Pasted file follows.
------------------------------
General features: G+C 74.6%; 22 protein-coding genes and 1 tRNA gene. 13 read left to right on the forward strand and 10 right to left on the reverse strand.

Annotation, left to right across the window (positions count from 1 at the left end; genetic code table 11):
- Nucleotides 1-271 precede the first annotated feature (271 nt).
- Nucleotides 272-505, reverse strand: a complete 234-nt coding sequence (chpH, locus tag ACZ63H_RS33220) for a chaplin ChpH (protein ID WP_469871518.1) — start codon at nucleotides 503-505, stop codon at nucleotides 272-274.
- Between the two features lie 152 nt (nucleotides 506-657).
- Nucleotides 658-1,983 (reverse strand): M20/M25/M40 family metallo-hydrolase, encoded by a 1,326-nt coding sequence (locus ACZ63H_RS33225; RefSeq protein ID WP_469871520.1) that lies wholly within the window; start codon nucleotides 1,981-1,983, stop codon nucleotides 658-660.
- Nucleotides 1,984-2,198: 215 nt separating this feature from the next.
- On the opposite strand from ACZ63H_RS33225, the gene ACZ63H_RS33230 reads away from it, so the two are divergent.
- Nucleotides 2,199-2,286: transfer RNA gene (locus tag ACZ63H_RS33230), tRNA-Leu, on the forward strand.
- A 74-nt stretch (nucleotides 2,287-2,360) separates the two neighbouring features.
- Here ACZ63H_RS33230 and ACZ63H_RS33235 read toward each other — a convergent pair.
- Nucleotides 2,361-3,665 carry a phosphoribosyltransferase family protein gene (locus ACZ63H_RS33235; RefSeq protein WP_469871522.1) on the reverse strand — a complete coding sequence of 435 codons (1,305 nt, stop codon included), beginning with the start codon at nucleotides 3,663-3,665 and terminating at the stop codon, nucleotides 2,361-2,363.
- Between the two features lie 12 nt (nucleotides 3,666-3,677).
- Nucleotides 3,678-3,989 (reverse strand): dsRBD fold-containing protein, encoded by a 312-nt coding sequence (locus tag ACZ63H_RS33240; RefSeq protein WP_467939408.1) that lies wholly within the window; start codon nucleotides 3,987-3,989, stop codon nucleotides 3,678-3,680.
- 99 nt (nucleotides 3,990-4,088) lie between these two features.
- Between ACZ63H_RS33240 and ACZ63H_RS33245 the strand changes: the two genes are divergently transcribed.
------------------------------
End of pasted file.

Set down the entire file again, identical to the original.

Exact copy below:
General features: G+C 74.6%; 22 protein-coding genes and 1 tRNA gene. 13 read left to right on the forward strand and 10 right to left on the reverse strand.

Annotation, left to right across the window (positions count from 1 at the left end; genetic code table 11):
- Nucleotides 1-271 precede the first annotated feature (271 nt).
- Nucleotides 272-505, reverse strand: a complete 234-nt coding sequence (chpH, locus tag ACZ63H_RS33220) for a chaplin ChpH (protein ID WP_469871518.1) — start codon at nucleotides 503-505, stop codon at nucleotides 272-274.
- Between the two features lie 152 nt (nucleotides 506-657).
- Nucleotides 658-1,983 (reverse strand): M20/M25/M40 family metallo-hydrolase, encoded by a 1,326-nt coding sequence (locus ACZ63H_RS33225; RefSeq protein ID WP_469871520.1) that lies wholly within the window; start codon nucleotides 1,981-1,983, stop codon nucleotides 658-660.
- Nucleotides 1,984-2,198: 215 nt separating this feature from the next.
- On the opposite strand from ACZ63H_RS33225, the gene ACZ63H_RS33230 reads away from it, so the two are divergent.
- Nucleotides 2,199-2,286: transfer RNA gene (locus tag ACZ63H_RS33230), tRNA-Leu, on the forward strand.
- A 74-nt stretch (nucleotides 2,287-2,360) separates the two neighbouring features.
- Here ACZ63H_RS33230 and ACZ63H_RS33235 read toward each other — a convergent pair.
- Nucleotides 2,361-3,665 carry a phosphoribosyltransferase family protein gene (locus ACZ63H_RS33235; RefSeq protein WP_469871522.1) on the reverse strand — a complete coding sequence of 435 codons (1,305 nt, stop codon included), beginning with the start codon at nucleotides 3,663-3,665 and terminating at the stop codon, nucleotides 2,361-2,363.
- Between the two features lie 12 nt (nucleotides 3,666-3,677).
- Nucleotides 3,678-3,989 (reverse strand): dsRBD fold-containing protein, encoded by a 312-nt coding sequence (locus tag ACZ63H_RS33240; RefSeq protein WP_467939408.1) that lies wholly within the window; start codon nucleotides 3,987-3,989, stop codon nucleotides 3,678-3,680.
- 99 nt (nucleotides 3,990-4,088) lie between these two features.
- Between ACZ63H_RS33240 and ACZ63H_RS33245 the strand changes: the two genes are divergently transcribed.